The last day of our tour of France in summer 2019 with Becci (Ninja Kitten) and we decided to head to this lovely detached manor house in the French mountains. A fairly simple entry and we were inside. No bananas were inside - maybe a few boxes used to transport bananas - hence the rather hideous name it has been given, and a chateau it certainly isn't!
It is a curious place this Chateau Banana. We had to clamber over piles of discarded rubbish in the utility room, then the kitchen to actually arrive in a room we were able to photograph freely; the main reception room. With its lovely German grand piano, French provincial furniture and giant gilded painting hung on a wall, it certainly has the feel of previous opulence. Both of us however, found the whole decor a little kitsch and there seemed to be a lack of the 2 vital ingredients that we look for natural decay and a real vintage feel. The only real decay I could see was a beautiful pram. These vintage portable beds are my thing. They fascinate me. This entire trip I'd ben lucky; five locations had one. Becci thinks it's an odd obsession, but deep down she gets it.
As for the rest of the furniture and possessions, I'm sure they are old, but they didn't give a feeling of other places, that of being in a time capsule. It actually felt more like a museum. This continued in some other rooms upstairs. The only other room downstairs was piled high full of furniture so I didn't even go in. I believe the banana boxes were in there - according to Becci.
Upstairs was very odd. The museum, feel continued in some bedrooms whilst others it seemed as if squatters had been living there recently. The beautiful beds have gone and only the mattresses remain with bedding on. No doubt the owner - who obviously knows people go inside to photograph it - has removed these, I hope so anyway. On the outside of the building is a notice, pinned up by the owner which we translated as.....respect the building urbexers...or something like that - according to Google translate. I think he has given up trying to secure it.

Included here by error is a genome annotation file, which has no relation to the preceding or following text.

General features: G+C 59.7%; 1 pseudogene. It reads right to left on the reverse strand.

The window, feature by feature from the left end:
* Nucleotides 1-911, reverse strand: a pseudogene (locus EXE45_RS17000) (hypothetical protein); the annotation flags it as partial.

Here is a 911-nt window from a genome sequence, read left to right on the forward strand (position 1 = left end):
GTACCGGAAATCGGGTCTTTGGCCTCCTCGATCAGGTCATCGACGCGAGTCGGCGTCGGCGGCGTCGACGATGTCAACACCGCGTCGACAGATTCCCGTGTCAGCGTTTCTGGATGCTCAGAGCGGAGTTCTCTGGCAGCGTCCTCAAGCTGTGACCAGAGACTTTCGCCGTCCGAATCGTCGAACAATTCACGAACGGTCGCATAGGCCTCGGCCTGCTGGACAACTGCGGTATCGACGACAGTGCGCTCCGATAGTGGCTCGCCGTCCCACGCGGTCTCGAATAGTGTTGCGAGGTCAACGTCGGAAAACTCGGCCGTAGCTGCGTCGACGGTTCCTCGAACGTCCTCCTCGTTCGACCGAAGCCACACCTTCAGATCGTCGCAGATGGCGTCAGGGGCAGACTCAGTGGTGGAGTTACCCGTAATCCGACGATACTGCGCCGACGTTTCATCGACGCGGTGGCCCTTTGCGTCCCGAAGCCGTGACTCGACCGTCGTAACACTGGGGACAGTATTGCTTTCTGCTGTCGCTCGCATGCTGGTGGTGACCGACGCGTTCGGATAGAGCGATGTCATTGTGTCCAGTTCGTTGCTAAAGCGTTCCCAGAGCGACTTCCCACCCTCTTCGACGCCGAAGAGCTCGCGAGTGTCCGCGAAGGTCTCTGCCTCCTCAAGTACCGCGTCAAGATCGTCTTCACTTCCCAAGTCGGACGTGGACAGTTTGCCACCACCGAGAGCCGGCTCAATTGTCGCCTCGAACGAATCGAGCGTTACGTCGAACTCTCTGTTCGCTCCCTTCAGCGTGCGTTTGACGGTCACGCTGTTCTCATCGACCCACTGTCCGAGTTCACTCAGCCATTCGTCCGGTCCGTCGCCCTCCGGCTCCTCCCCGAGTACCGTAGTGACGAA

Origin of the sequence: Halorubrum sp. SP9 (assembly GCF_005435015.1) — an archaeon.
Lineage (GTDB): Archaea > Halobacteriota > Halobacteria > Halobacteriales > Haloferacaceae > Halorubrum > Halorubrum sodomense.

Actual concrete history of this place is lacking. However, work had obviously started on renovating the building. Many rooms have been stripped bare of wallpaper, penciled indicators on the walls where new electrical sockets were to be placed are still visible. The structure seems sound so renovation would seem plausible, given the money and inclination. I'd imagine it would make a nice hotel - which is what the renovation may have been for - with the fantastic views of the surrounding countryside from the huge upstairs windows.
This place certainly is a lesson in the old adage of getting to a place early once it appears. As said, the beds have gone, also the gilded chairs and formal settee downstairs. The rest of the furniture has been heavily staged and moved from room to room. The lovely bathroom wasn't accessible either as things had been piled up in the entrance.
All in all, a curious place, banana free and heavily doctored but none-the-less I did enjoy it for what it was. The rotting pram saved the day too. My obsession with vintage prams shows no rest. Maybe we'd been spoiled by some other places we had done in the preceding days, especially the fabulous Manoir Scavenger and Manoir Alchemiste. Both will go up soon on the site. After here, we headed off in our great little rental Fiat car, through the gorgeous countryside, to another manor, which we later named Manoir Eberling as it was unnamed by the one person who had been inside. What we found left us speechless.